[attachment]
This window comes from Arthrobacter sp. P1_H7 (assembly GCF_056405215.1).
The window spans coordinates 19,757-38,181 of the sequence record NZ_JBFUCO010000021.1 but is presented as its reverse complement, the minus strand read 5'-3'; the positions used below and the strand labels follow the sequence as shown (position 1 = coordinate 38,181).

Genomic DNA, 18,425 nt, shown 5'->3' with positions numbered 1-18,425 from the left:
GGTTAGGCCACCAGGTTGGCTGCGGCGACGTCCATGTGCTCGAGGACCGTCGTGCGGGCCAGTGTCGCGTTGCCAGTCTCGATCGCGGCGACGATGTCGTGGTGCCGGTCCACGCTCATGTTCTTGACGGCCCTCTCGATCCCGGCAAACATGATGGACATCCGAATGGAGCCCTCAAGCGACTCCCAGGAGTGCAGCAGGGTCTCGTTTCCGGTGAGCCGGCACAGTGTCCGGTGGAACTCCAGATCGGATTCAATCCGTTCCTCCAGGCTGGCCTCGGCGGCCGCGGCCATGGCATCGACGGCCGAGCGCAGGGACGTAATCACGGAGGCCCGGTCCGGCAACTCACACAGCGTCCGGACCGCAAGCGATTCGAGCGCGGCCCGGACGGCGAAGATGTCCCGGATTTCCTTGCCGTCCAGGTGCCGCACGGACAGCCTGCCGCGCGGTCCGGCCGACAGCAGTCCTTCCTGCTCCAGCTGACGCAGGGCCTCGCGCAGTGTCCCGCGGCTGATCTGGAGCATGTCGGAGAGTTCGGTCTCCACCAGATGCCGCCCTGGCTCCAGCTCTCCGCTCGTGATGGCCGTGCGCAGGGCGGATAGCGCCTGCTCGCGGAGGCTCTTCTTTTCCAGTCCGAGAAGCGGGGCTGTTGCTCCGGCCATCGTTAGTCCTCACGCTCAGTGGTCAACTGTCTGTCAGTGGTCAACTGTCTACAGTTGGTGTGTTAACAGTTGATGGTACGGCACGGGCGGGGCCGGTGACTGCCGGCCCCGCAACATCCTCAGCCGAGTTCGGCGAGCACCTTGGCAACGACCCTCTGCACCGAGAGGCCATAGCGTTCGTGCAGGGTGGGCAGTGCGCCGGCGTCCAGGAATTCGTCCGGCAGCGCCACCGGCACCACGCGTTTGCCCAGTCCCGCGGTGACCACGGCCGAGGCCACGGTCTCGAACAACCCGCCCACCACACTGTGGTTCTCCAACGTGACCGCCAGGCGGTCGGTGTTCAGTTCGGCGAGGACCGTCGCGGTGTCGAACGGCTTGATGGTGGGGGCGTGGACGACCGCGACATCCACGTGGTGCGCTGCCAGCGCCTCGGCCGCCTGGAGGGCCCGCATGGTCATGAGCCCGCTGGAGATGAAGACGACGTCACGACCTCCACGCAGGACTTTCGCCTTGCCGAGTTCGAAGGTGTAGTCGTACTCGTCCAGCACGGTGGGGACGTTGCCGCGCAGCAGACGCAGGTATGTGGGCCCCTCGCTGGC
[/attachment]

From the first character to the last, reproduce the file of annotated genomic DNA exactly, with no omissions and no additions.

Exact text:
This window comes from Arthrobacter sp. P1_H7 (assembly GCF_056405215.1).
The window spans coordinates 19,757-38,181 of the sequence record NZ_JBFUCO010000021.1 but is presented as its reverse complement, the minus strand read 5'-3'; the positions used below and the strand labels follow the sequence as shown (position 1 = coordinate 38,181).

Genomic DNA, 18,425 nt, shown 5'->3' with positions numbered 1-18,425 from the left:
GGTTAGGCCACCAGGTTGGCTGCGGCGACGTCCATGTGCTCGAGGACCGTCGTGCGGGCCAGTGTCGCGTTGCCAGTCTCGATCGCGGCGACGATGTCGTGGTGCCGGTCCACGCTCATGTTCTTGACGGCCCTCTCGATCCCGGCAAACATGATGGACATCCGAATGGAGCCCTCAAGCGACTCCCAGGAGTGCAGCAGGGTCTCGTTTCCGGTGAGCCGGCACAGTGTCCGGTGGAACTCCAGATCGGATTCAATCCGTTCCTCCAGGCTGGCCTCGGCGGCCGCGGCCATGGCATCGACGGCCGAGCGCAGGGACGTAATCACGGAGGCCCGGTCCGGCAACTCACACAGCGTCCGGACCGCAAGCGATTCGAGCGCGGCCCGGACGGCGAAGATGTCCCGGATTTCCTTGCCGTCCAGGTGCCGCACGGACAGCCTGCCGCGCGGTCCGGCCGACAGCAGTCCTTCCTGCTCCAGCTGACGCAGGGCCTCGCGCAGTGTCCCGCGGCTGATCTGGAGCATGTCGGAGAGTTCGGTCTCCACCAGATGCCGCCCTGGCTCCAGCTCTCCGCTCGTGATGGCCGTGCGCAGGGCGGATAGCGCCTGCTCGCGGAGGCTCTTCTTTTCCAGTCCGAGAAGCGGGGCTGTTGCTCCGGCCATCGTTAGTCCTCACGCTCAGTGGTCAACTGTCTGTCAGTGGTCAACTGTCTACAGTTGGTGTGTTAACAGTTGATGGTACGGCACGGGCGGGGCCGGTGACTGCCGGCCCCGCAACATCCTCAGCCGAGTTCGGCGAGCACCTTGGCAACGACCCTCTGCACCGAGAGGCCATAGCGTTCGTGCAGGGTGGGCAGTGCGCCGGCGTCCAGGAATTCGTCCGGCAGCGCCACCGGCACCACGCGTTTGCCCAGTCCCGCGGTGACCACGGCCGAGGCCACGGTCTCGAACAACCCGCCCACCACACTGTGGTTCTCCAACGTGACCGCCAGGCGGTCGGTGTTCAGTTCGGCGAGGACCGTCGCGGTGTCGAACGGCTTGATGGTGGGGGCGTGGACGACCGCGACATCCACGTGGTGCGCTGCCAGCGCCTCGGCCGCCTGGAGGGCCCGCATGGTCATGAGCCCGCTGGAGATGAAGACGACGTCACGACCTCCACGCAGGACTTTCGCCTTGCCGAGTTCGAAGGTGTAGTCGTACTCGTCCAGCACGGTGGGGACGTTGCCGCGCAGCAGACGCAGGTATGTGGGCCCCTCGCTGGC